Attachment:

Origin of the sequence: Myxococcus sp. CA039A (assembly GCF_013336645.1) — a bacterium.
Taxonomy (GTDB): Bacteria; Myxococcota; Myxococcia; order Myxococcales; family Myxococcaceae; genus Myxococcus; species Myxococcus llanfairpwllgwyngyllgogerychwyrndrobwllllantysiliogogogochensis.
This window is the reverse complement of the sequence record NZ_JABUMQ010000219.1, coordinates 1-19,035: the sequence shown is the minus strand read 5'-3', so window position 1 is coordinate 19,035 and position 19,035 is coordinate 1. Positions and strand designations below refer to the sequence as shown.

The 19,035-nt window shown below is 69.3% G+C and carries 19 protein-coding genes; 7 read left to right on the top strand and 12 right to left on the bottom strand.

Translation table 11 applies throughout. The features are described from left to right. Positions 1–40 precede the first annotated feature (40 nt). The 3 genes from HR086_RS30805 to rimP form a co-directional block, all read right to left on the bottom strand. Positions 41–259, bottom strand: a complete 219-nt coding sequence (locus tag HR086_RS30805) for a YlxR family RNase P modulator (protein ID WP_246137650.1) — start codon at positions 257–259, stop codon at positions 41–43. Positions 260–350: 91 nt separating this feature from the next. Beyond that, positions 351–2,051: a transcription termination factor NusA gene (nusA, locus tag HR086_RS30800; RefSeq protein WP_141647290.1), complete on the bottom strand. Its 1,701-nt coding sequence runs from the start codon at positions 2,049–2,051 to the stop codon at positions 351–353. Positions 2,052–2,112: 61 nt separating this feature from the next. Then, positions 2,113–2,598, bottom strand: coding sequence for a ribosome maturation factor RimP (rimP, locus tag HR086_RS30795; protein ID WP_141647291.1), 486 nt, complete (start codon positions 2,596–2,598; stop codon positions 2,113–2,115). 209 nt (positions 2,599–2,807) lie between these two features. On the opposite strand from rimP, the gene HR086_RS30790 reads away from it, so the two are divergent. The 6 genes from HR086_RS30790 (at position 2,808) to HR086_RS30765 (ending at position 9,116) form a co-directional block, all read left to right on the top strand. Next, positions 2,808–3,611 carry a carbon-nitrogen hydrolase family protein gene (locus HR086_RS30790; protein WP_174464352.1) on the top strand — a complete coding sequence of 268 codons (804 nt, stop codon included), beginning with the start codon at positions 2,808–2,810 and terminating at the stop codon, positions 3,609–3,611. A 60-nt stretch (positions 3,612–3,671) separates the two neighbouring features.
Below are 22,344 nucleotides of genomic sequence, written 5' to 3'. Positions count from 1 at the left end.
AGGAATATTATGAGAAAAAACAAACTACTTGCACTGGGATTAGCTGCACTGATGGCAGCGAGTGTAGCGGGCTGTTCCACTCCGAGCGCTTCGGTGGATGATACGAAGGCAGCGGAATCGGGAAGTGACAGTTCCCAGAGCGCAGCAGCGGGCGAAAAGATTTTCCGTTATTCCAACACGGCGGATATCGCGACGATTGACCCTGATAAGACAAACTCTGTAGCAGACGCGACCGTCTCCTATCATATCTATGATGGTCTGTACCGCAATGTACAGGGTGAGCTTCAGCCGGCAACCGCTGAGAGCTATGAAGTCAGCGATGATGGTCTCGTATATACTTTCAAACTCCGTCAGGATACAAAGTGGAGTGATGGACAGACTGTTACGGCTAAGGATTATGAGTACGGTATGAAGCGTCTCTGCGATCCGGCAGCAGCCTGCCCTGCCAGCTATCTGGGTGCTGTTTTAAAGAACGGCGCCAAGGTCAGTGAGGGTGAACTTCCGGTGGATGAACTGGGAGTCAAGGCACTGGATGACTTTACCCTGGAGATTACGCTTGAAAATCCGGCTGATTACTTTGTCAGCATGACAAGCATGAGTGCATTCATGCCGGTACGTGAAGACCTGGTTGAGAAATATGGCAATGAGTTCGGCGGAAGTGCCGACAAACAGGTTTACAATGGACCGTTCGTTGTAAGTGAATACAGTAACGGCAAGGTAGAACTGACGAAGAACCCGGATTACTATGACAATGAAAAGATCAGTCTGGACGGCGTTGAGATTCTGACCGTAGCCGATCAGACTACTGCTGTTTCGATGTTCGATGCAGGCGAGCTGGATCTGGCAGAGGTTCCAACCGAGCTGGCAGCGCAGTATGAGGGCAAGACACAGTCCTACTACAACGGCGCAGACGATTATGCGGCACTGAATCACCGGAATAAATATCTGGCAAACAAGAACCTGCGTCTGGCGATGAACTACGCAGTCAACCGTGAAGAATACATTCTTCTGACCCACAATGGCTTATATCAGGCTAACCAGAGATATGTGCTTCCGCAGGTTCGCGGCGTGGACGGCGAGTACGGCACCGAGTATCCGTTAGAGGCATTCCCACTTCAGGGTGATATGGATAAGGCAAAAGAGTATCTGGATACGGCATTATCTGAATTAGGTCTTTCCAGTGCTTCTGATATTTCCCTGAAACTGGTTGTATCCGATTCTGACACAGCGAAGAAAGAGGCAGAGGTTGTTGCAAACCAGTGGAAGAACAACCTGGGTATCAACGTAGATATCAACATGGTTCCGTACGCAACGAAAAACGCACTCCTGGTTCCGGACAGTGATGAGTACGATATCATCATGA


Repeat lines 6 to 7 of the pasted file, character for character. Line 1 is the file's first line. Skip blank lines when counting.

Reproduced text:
Below are 22,344 nucleotides of genomic sequence, written 5' to 3'. Positions count from 1 at the left end.
AGGAATATTATGAGAAAAAACAAACTACTTGCACTGGGATTAGCTGCACTGATGGCAGCGAGTGTAGCGGGCTGTTCCACTCCGAGCGCTTCGGTGGATGATACGAAGGCAGCGGAATCGGGAAGTGACAGTTCCCAGAGCGCAGCAGCGGGCGAAAAGATTTTCCGTTATTCCAACACGGCGGATATCGCGACGATTGACCCTGATAAGACAAACTCTGTAGCAGACGCGACCGTCTCCTATCATATCTATGATGGTCTGTACCGCAATGTACAGGGTGAGCTTCAGCCGGCAACCGCTGAGAGCTATGAAGTCAGCGATGATGGTCTCGTATATACTTTCAAACTCCGTCAGGATACAAAGTGGAGTGATGGACAGACTGTTACGGCTAAGGATTATGAGTACGGTATGAAGCGTCTCTGCGATCCGGCAGCAGCCTGCCCTGCCAGCTATCTGGGTGCTGTTTTAAAGAACGGCGCCAAGGTCAGTGAGGGTGAACTTCCGGTGGATGAACTGGGAGTCAAGGCACTGGATGACTTTACCCTGGAGATTACGCTTGAAAATCCGGCTGATTACTTTGTCAGCATGACAAGCATGAGTGCATTCATGCCGGTACGTGAAGACCTGGTTGAGAAATATGGCAATGAGTTCGGCGGAAGTGCCGACAAACAGGTTTACAATGGACCGTTCGTTGTAAGTGAATACAGTAACGGCAAGGTAGAACTGACGAAGAACCCGGATTACTATGACAATGAAAAGATCAGTCTGGACGGCGTTGAGATTCTGACCGTAGCCGATCAGACTACTGCTGTTTCGATGTTCGATGCAGGCGAGCTGGATCTGGCAGAGGTTCCAACCGAGCTGGCAGCGCAGTATGAGGGCAAGACACAGTCCTACTACAACGGCGCAGACGATTATGCGGCACTGAATCACCGGAATAAATATCTGGCAAACAAGAACCTGCGTCTGGCGATGAACTACGCAGTCAACCGTGAAGAATACATTCTTCTGACCCACAATGGCTTATATCAGGCTAACCAGAGATATGTGCTTCCGCAGGTTCGCGGCGTGGACGGCGAGTACGGCACCGAGTATCCGTTAGAGGCATTCCCACTTCAGGGTGATATGGATAAGGCAAAAGAGTATCTGGATACGGCATTATCTGAATTAGGTCTTTCCAGTGCTTCTGATATTTCCCTGAAACTGGTTGTATCCGATTCTGACACAGCGAAGAAAGAGGCAGAGGTTGTTGCAAACCAGTGGAAGAACAACCTGGGTATCAACGTAGATATCAACATGGTTCCGTACGCAACGAAAAACGCACTCCTGGTTCCGGACAGTGATGAGTACGATATCATCATGA